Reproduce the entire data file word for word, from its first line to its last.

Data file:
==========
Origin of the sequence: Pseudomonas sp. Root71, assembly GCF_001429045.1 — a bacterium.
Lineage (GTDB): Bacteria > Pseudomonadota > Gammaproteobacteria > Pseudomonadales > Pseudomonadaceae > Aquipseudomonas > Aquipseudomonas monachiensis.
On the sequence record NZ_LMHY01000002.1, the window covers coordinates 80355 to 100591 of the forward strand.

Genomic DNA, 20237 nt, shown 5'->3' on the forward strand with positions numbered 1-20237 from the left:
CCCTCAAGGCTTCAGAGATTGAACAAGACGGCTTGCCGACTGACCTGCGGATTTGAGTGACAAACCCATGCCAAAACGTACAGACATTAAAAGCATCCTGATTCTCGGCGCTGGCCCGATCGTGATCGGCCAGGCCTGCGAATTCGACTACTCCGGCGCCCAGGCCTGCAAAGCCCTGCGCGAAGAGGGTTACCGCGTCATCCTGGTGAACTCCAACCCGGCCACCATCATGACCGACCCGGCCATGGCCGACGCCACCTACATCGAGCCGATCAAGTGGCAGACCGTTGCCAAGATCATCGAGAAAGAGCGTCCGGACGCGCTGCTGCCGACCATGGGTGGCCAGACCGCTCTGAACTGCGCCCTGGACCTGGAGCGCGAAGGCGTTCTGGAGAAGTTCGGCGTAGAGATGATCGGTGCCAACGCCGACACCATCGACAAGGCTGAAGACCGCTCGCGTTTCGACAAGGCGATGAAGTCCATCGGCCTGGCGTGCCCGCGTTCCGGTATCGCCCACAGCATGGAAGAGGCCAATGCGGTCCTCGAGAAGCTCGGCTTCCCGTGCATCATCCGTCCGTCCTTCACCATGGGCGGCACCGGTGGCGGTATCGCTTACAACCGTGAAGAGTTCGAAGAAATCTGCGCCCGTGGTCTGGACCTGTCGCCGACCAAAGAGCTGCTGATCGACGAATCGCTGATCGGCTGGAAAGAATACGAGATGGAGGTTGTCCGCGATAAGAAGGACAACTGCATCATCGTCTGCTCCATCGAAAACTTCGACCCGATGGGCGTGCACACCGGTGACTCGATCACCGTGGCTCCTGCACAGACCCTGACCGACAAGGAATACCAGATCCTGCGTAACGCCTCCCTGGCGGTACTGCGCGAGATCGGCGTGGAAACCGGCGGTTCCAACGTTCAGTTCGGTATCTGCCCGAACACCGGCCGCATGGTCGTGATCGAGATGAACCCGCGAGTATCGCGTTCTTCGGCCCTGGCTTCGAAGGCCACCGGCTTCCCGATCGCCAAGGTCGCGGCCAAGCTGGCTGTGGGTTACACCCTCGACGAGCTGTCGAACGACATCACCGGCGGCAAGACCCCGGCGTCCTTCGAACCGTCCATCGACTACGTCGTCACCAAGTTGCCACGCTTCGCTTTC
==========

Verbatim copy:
Origin of the sequence: Pseudomonas sp. Root71, assembly GCF_001429045.1 — a bacterium.
Lineage (GTDB): Bacteria > Pseudomonadota > Gammaproteobacteria > Pseudomonadales > Pseudomonadaceae > Aquipseudomonas > Aquipseudomonas monachiensis.
On the sequence record NZ_LMHY01000002.1, the window covers coordinates 80355 to 100591 of the forward strand.

Genomic DNA, 20237 nt, shown 5'->3' on the forward strand with positions numbered 1-20237 from the left:
CCCTCAAGGCTTCAGAGATTGAACAAGACGGCTTGCCGACTGACCTGCGGATTTGAGTGACAAACCCATGCCAAAACGTACAGACATTAAAAGCATCCTGATTCTCGGCGCTGGCCCGATCGTGATCGGCCAGGCCTGCGAATTCGACTACTCCGGCGCCCAGGCCTGCAAAGCCCTGCGCGAAGAGGGTTACCGCGTCATCCTGGTGAACTCCAACCCGGCCACCATCATGACCGACCCGGCCATGGCCGACGCCACCTACATCGAGCCGATCAAGTGGCAGACCGTTGCCAAGATCATCGAGAAAGAGCGTCCGGACGCGCTGCTGCCGACCATGGGTGGCCAGACCGCTCTGAACTGCGCCCTGGACCTGGAGCGCGAAGGCGTTCTGGAGAAGTTCGGCGTAGAGATGATCGGTGCCAACGCCGACACCATCGACAAGGCTGAAGACCGCTCGCGTTTCGACAAGGCGATGAAGTCCATCGGCCTGGCGTGCCCGCGTTCCGGTATCGCCCACAGCATGGAAGAGGCCAATGCGGTCCTCGAGAAGCTCGGCTTCCCGTGCATCATCCGTCCGTCCTTCACCATGGGCGGCACCGGTGGCGGTATCGCTTACAACCGTGAAGAGTTCGAAGAAATCTGCGCCCGTGGTCTGGACCTGTCGCCGACCAAAGAGCTGCTGATCGACGAATCGCTGATCGGCTGGAAAGAATACGAGATGGAGGTTGTCCGCGATAAGAAGGACAACTGCATCATCGTCTGCTCCATCGAAAACTTCGACCCGATGGGCGTGCACACCGGTGACTCGATCACCGTGGCTCCTGCACAGACCCTGACCGACAAGGAATACCAGATCCTGCGTAACGCCTCCCTGGCGGTACTGCGCGAGATCGGCGTGGAAACCGGCGGTTCCAACGTTCAGTTCGGTATCTGCCCGAACACCGGCCGCATGGTCGTGATCGAGATGAACCCGCGAGTATCGCGTTCTTCGGCCCTGGCTTCGAAGGCCACCGGCTTCCCGATCGCCAAGGTCGCGGCCAAGCTGGCTGTGGGTTACACCCTCGACGAGCTGTCGAACGACATCACCGGCGGCAAGACCCCGGCGTCCTTCGAACCGTCCATCGACTACGTCGTCACCAAGTTGCCACGCTTCGCTTTC